The new guide illustrating the imaginative city of Trieste from the point of view of women is launched in bookstores: the precious volume is titled “Trieste al femminile” (t.n. Trieste from a female point of view) – series “Guide al femminile” (t.n. Guides from a female point of view) – and is written by the geographer and writer Florinda Klevisser.
Klevisser wrote the sixth guide of Morellini Editore’s Guides from a female point of view series, an editorial series aimed at the enhancement and knowledge of some of the most important Italian, and foreign, cities through the narrative of the most influential local “pink pens”.
After Milano al Femminile by Anna Di Cagno (at its second edition), Torino al Femminile by Rosalba Graglia, Napoli al Femminile by Rita Covello, New York al Femminile by Elisa B. Pasino and Firenze al Femminile by Marina “Morgatta” Savarese, even the capital of Friuli Venezia Giulia now has its spokeswoman throughout the national territory.
Klevisser’s book bares the soul of a historically “feminine” city: Trieste’s port and commercial vocation has often led men away from home, thus allowing women to develop their own identity and independence, which continue, still today, to represent and characterize them today. Moreover, in the 18th century, it was still a woman, Queen Maria Teresa of Austria, to give Trieste a vital and innovative impetus that, in a short time, turned the city into a sort of incredible “melting pot” open to every race and social class, rich and elegant; determining in this way the development of the medieval nucleus next to the new “Borgo Teresiano”, with its refined architecture that reminds of the Viennese atmosphere.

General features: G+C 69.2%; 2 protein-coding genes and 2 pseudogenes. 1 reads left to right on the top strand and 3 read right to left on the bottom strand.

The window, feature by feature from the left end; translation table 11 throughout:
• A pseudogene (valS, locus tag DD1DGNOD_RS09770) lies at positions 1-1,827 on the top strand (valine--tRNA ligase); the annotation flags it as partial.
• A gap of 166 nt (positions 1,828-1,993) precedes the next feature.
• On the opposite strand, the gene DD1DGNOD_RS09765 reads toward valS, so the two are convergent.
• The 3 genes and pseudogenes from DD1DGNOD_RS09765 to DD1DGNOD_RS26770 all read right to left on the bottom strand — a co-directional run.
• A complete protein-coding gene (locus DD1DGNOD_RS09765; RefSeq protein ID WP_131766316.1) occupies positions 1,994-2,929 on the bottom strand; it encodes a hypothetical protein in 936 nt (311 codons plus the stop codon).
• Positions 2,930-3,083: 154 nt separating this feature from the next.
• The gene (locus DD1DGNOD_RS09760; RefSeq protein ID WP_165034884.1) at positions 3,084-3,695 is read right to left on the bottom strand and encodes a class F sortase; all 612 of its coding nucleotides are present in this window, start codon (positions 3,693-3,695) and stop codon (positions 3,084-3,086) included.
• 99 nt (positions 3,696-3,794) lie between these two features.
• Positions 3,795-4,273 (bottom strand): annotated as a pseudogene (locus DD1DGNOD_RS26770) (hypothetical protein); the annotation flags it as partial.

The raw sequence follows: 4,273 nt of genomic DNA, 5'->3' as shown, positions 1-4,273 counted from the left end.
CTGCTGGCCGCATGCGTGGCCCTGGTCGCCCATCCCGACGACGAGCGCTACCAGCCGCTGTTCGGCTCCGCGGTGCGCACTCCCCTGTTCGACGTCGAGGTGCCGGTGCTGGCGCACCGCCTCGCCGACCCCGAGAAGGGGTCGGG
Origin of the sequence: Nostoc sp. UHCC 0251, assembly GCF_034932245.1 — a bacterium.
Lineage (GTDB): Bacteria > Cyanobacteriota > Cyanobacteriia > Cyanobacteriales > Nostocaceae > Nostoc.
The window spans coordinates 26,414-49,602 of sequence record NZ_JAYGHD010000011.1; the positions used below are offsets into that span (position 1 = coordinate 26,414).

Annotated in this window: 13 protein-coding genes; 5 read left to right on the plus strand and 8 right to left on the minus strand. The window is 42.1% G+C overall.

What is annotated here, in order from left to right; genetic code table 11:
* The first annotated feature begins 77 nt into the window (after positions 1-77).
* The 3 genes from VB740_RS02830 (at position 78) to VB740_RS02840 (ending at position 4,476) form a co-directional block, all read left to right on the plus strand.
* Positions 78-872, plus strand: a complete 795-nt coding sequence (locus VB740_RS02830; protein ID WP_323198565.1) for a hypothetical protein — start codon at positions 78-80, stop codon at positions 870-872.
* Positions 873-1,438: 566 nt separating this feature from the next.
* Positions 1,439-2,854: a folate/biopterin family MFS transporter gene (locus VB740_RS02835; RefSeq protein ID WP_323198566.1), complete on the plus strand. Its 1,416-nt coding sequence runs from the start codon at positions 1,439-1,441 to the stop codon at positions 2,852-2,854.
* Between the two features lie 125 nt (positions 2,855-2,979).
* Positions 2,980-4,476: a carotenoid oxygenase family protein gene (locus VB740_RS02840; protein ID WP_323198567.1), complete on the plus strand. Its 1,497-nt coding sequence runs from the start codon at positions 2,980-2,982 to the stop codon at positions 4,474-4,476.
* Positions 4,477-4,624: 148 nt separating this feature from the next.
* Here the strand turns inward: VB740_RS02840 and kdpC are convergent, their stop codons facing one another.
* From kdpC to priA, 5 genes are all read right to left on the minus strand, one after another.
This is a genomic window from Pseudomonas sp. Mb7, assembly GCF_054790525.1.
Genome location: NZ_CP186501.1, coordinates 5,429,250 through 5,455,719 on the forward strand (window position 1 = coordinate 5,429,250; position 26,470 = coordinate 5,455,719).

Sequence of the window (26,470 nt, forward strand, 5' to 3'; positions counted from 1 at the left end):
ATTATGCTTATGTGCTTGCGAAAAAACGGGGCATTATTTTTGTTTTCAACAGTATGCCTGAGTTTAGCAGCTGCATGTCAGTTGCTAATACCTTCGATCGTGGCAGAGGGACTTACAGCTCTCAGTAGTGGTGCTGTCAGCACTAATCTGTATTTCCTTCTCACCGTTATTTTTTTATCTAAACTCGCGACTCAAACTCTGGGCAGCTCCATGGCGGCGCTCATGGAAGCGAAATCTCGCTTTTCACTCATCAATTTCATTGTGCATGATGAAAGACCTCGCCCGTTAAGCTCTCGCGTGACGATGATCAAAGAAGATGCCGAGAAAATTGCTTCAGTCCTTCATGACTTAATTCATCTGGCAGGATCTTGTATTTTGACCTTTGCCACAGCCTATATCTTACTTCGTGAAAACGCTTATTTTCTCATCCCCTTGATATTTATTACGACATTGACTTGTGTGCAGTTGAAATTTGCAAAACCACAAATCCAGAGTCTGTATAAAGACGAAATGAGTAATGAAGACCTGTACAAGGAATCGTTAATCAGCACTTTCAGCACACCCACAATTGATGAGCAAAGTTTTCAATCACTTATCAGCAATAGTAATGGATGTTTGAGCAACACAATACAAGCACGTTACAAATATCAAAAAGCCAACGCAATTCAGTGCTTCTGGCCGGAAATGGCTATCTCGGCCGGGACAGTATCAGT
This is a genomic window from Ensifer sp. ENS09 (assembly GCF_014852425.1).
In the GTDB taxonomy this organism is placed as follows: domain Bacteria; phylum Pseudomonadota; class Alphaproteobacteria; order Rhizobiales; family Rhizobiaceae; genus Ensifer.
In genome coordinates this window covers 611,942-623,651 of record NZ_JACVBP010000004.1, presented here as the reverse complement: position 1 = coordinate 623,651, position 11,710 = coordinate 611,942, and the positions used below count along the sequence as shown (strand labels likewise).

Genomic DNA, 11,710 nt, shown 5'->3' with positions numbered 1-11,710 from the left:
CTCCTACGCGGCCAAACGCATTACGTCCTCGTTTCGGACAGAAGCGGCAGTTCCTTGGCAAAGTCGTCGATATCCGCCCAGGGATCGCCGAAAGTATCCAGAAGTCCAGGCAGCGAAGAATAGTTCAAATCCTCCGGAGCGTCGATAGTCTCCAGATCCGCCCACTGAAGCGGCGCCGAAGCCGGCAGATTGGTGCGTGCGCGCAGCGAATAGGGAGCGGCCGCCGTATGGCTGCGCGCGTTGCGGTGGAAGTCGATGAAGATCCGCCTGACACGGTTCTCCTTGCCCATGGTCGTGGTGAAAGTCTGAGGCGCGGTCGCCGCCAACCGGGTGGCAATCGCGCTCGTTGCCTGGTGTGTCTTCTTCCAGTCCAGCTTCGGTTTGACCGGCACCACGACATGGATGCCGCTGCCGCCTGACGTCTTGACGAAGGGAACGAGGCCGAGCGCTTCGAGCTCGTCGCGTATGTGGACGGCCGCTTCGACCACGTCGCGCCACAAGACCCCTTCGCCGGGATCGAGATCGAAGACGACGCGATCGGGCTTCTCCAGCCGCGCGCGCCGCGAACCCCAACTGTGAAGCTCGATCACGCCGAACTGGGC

A beautiful, elegant, safe city with many corners to discover, and to learn to know and love. Trieste will fascinate who visits it for the first time and who returns to discover something new in this great little Italian jewel near Slovenia and Croatia: from the Molo Audace to the Barcolana, from San Giusto castle to the Faro della Vittoria, but also the Miramare castle, the Opicina tram and the Pedocin. Without forgetting to let yourself be seduced by the unfailing coffee, whose aroma reigns supreme in the streets, so much that Trieste is recognized as the “world capital” of the tasty drink.
Klevisser’s book brings out from its pages of the most profound and authentic substance of the city of Trieste through vivid writing that makes the city immediately present in the reader’s eyes.
The guide contains also a very special itinerary through local fashion and design artist written by the blogger Chiara Marchi, known as Miss Claire, and evocative b&w photographs taken by Lara Perentin.
Florinda Klevisser, geographer from Fiume is so much in love with Trieste to considered herself a true adoptive daughter of the city. She arrived in the capital of Friuli Venezia Giulia to spend there 18 very important years of her life. She teaches urban and regional geography in the Politics of territory course held at Gorizia campus of the University of Trieste. In December 2011, EDIT (Fiume) released her first book, “Viaggia con me…spendendo poco” (t.n. Travel with me…with little money), arose from her travel blog describing a trip around the world, with a limited budget. In 2016, she began the collaboration with Morellini Editore, which leads to the publication in September of the same year of the “Il fantasma del consolato” (t.n. The Ghost of the Consulate) story in the anthology “Monaco d’Autore” (t.n. Signature monk). She currently lives in Munich, where she continues to write.